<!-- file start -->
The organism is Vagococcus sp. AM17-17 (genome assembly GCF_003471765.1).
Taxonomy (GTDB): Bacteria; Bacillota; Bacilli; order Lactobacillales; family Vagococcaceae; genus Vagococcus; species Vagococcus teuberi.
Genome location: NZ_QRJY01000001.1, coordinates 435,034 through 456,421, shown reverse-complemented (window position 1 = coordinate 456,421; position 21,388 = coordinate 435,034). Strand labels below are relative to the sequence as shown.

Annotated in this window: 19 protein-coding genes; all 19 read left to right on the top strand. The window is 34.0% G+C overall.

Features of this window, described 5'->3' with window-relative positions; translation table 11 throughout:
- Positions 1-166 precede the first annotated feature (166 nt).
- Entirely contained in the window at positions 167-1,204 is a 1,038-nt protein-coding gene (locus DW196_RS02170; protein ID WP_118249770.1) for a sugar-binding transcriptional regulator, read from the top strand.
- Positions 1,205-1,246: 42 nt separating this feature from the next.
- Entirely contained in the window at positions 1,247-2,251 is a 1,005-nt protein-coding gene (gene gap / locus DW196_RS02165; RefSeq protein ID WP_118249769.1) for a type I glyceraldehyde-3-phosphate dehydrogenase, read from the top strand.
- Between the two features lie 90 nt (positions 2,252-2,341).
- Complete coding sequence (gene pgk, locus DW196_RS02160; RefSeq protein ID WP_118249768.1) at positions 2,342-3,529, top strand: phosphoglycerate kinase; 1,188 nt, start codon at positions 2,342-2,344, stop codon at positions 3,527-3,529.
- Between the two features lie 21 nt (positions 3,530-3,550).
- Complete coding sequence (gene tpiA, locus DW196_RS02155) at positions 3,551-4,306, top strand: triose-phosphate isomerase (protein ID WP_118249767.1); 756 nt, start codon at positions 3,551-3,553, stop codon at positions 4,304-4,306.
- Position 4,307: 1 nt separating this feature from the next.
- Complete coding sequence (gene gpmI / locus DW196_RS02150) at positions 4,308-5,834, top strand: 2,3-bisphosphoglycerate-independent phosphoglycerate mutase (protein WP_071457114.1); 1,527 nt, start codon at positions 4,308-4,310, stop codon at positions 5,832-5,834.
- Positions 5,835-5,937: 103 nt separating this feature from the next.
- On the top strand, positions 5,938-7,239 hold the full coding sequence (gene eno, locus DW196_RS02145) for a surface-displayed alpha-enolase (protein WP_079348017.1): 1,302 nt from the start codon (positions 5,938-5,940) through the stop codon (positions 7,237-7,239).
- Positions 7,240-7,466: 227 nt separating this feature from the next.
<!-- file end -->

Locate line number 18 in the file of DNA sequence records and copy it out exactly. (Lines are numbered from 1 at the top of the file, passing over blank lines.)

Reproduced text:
- Positions 7,240-7,466: 227 nt separating this feature from the next.